The Chamber, restaurant, and hotel PAC contributions to Johnson also represent a big blow to Johnson opponent and council incumbent Jean Godden, who has historically enjoyed the support of Seattle business interests. This time, those folks are all-in for Johnson, who currently seems like the leading contender to take Godden’s seat on the council dais in the newly created District 4 position.

Chamber Spends $88,000 on Braddock, Johnson


This post has been updated.

Two new Seattle Chamber of Commerce-funded independent expenditure groups, People for Shannon and People for Rob, have spent $44,000 each on media buys (presumably cable TV ads) for Shannon Braddock​ and Rob Johnson​. The $88,000 total spend comes on top of the $48,000 the national Realtors Association dropped on long-shot North Seattle candidate Kris Kris M. Lethin​ a few days ago. (Read Lethin’s reaction when I told him about that surprise gift here.) Johnson is also, as of 5:00 this evening, the beneficiary of a $20,000 spend by the Washington Restaurant Association PAC.

Additionally, a group calling itself “NW Tribes for Debora,” funded by the Northwest Tribal PAC, has reported spending $15,000 to support Debora Juarez, a frontrunner in North Seattle’s District 5.

The ad buys, both funded by the Civic Alliance for a Sound Economy (CASE), which endorsed both Braddock and Johnson, make one thing abundantly clear: The influence of money in Seattle elections isn’t going away. If anything, it’s getting more explicit and more potent.

One argument for district elections was that smaller geographical districts would reduce the need for candidates to raise so much money (in some cases, hundreds of thousands of dollars) to communicate with voters and get elected. While this is somewhat true for individual candidates (so far, Johnson has raised $77,000 so far and Braddock has raised $59,000, though those numbers are difficult to compare to previous campaigns because of the sheer number of candidates and the unprecedented nature of this election), the independent expenditures more than make up for any fundraising disparity between, say, 2013 and now.

In fact, it’s likely that big IEs like these will become more common under the district system. With fewer eyeballs to purchase, a targeted IE can go further in a district than it could under the previous citywide system, giving moneyed interests more bang for their buck than they ever had trying to influence elections citywide. Seattle’s election laws allow unlimited independent expenditures.

Also worth noting: Both Screen Strategies Media, the East Coast film company that’s doing the ads, and Blue Wave Partners, the fundraising firm associated with both IE groups, are closely affiliated with Mayor Ed Murray. Screen Strategies did several cable TV ads for Murray back in 2013, and Blue Wave is Murray’s longtime fundraising firm. Murray has endorsed Johnson’s opponent, incumbent council member Jean Godden, so it’s interesting to see two firms associated with the mayor doing work for one of Godden’s top opponents.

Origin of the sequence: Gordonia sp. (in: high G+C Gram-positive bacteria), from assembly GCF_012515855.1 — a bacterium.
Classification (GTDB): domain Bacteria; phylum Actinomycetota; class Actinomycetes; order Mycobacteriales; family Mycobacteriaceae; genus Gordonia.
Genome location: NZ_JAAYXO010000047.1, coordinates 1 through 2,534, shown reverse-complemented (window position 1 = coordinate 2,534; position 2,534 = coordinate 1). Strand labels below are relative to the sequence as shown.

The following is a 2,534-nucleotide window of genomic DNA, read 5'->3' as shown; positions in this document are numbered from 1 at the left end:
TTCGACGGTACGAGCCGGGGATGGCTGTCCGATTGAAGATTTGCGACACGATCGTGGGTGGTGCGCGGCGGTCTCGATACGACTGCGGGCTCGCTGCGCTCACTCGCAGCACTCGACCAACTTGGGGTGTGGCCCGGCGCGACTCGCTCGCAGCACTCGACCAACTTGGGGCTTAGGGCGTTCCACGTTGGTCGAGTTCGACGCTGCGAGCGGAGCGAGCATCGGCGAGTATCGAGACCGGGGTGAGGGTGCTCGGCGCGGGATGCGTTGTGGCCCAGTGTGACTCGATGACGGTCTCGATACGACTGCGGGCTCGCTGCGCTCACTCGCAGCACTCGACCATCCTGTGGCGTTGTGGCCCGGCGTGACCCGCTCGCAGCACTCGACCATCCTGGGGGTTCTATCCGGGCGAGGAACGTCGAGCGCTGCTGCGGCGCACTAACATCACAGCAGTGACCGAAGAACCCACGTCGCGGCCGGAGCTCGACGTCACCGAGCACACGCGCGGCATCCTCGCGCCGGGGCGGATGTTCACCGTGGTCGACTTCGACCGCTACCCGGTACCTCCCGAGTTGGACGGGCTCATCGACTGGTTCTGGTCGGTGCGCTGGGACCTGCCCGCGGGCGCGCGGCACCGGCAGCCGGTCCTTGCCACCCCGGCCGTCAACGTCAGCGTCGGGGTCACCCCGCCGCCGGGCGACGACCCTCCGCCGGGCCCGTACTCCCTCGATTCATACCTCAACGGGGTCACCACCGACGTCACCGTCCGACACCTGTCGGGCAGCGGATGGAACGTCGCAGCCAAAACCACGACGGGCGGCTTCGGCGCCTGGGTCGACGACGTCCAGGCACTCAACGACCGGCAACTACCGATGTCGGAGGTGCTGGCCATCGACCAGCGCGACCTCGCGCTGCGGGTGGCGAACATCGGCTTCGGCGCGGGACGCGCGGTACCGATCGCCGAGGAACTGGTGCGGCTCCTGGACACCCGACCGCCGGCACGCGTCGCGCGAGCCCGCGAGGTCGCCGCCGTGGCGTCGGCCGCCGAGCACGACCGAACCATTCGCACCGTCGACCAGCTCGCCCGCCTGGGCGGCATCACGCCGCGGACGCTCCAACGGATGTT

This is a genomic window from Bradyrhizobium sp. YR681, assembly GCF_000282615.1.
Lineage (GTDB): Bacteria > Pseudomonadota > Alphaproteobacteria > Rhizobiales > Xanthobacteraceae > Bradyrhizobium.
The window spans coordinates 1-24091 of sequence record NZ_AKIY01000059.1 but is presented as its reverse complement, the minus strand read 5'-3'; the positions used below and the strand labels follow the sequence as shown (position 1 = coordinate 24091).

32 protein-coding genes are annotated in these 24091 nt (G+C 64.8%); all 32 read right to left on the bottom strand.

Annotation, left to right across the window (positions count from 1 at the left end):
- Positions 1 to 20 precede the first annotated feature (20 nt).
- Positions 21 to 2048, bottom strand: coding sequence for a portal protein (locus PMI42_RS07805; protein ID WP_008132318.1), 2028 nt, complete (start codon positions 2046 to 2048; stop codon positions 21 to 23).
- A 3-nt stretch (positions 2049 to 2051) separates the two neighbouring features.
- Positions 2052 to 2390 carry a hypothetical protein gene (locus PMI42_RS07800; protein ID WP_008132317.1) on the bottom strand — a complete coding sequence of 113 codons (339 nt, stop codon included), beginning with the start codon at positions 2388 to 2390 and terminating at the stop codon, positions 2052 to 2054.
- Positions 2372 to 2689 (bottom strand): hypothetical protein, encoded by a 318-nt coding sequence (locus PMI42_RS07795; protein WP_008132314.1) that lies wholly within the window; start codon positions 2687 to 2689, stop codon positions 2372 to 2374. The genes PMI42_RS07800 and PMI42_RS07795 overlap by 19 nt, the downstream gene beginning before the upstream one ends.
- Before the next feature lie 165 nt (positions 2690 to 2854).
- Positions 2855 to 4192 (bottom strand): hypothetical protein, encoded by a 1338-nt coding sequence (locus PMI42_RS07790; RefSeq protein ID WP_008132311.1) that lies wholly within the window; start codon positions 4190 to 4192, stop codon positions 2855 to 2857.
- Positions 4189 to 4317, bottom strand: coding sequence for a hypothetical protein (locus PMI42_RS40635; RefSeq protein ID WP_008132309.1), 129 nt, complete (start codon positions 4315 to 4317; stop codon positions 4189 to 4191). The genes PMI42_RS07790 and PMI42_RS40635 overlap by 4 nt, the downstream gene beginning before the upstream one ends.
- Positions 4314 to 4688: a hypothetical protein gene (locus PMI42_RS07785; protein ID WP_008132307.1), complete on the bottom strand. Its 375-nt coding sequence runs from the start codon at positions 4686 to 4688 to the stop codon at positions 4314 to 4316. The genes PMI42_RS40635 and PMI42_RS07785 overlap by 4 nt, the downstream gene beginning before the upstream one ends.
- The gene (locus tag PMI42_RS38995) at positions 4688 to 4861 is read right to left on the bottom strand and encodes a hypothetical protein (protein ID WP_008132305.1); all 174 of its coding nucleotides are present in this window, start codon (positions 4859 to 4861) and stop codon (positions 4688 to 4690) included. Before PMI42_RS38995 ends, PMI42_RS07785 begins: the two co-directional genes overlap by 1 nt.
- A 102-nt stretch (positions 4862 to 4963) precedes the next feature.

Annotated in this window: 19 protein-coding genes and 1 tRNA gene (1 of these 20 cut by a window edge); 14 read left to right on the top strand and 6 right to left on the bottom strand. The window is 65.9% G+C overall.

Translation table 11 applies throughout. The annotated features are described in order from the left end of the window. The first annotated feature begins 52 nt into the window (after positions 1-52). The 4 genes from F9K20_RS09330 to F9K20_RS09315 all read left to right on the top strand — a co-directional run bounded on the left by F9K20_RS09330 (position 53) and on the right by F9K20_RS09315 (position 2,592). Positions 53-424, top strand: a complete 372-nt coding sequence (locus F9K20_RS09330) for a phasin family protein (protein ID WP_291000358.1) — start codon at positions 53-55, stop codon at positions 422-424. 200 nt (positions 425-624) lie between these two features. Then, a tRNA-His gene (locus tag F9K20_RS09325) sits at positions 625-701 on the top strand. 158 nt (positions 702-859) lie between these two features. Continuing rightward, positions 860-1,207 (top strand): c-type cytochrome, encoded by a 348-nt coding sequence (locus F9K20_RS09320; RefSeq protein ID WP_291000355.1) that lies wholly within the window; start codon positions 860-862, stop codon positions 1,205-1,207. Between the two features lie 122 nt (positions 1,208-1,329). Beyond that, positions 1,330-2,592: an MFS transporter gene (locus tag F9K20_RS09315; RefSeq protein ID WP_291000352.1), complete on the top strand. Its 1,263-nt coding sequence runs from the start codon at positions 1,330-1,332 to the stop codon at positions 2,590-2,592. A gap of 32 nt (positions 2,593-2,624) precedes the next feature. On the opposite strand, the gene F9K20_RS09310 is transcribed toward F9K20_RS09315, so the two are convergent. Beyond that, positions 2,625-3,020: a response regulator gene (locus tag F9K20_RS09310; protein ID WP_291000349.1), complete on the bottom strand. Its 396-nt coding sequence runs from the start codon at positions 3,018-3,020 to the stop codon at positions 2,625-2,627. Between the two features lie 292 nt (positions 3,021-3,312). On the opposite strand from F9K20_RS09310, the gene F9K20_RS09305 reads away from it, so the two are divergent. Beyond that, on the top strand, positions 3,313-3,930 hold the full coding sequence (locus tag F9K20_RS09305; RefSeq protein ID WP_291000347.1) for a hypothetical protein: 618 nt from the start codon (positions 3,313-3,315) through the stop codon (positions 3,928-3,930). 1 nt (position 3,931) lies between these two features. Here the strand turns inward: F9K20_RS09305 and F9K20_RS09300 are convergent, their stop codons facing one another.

March Money Madness

Among many other goals (neighborhood representation, “a voice for the people” at City Hall, closer council contact with constituents), one of the aims of district elections, in which every citizen has a council member from their general geographic area, was to reduce the role of money in local politics, by removing some of the barriers to entry that blocked ordinary citizens from running for city council. If candidates have to reach fewer people, the logic went, they shouldn’t have to spend as much money on fancy consultants, citywide mailings, and TV, radio, and print ads.

Did it work? With the filing deadline still more than a month away, it’s obviously too soon to say whether money will cease being the defining characteristic of successful council candidates, but it is clear that in races where incumbents are seeking reelection, challengers are finding it much harder to woo contributors. Chalk that up to the power of incumbency or the desire for some institutional knowledge on a council that will soon be filled with first-timers and political novices.

What’s also clear is that district elections have lowered the barriers to entry at least somewhat: Four years ago, when five incumbents were up for reelection, they drew a total of eight challengers. This year, six council incumbents (excluding the three open seats) have drawn 14 challengers.

(The total often cited as proof that districts shake up the system—40 candidates running in all—ignores the fact that there are open seats, although three of those seats arguably might not be open if it weren’t for district elections.)

Overall, the candidates, including both challengers and incumbents, are generally on par with where comparable contenders were at this time four years ago

I’ll go district by district, look at the money so far, and say what I think the numbers might indicate at this early stage. I’ll point out in advance that I’ve excluded candidates who aren’t likely to go far or raise much money; Alex Tsimerman fans, you can stop reading now.

In District 1, West Seattle, the hasty departure of three-term incumbent Tom Rasmussen has created a vacuum that ten candidates (previously 11) have volunteered to fill, more than a couple of them credible.

Screen shot 2015-04-13 at 3.59.32 PM
West Seattle’s District 1 has drawn 10 candidates … so far.

Shannon Braddock, a legislative aide to West Seattle’s representative on the King County Council, Joe McDermott, brought in $10,880 this month, for a total raised of $19,993, with $8,103 on hand. Lisa Herbold (who—full disclosure—is a longtime friend whom I’m supporting) brought in a comparable $10,324, for a total of $23,273 on hand. Brianna Thomas, a lefty housing advocate who worked on the $15 minimum wage campaign in SeaTac, raised $5,111 in March for a total of $16,034, with $11,576 on hand. And Charles (Chaz) Redmond, the first candidate to declare his intentions, back in late 2013), raised just $900 in March, for a total of $4,134 with $2,679 on hand.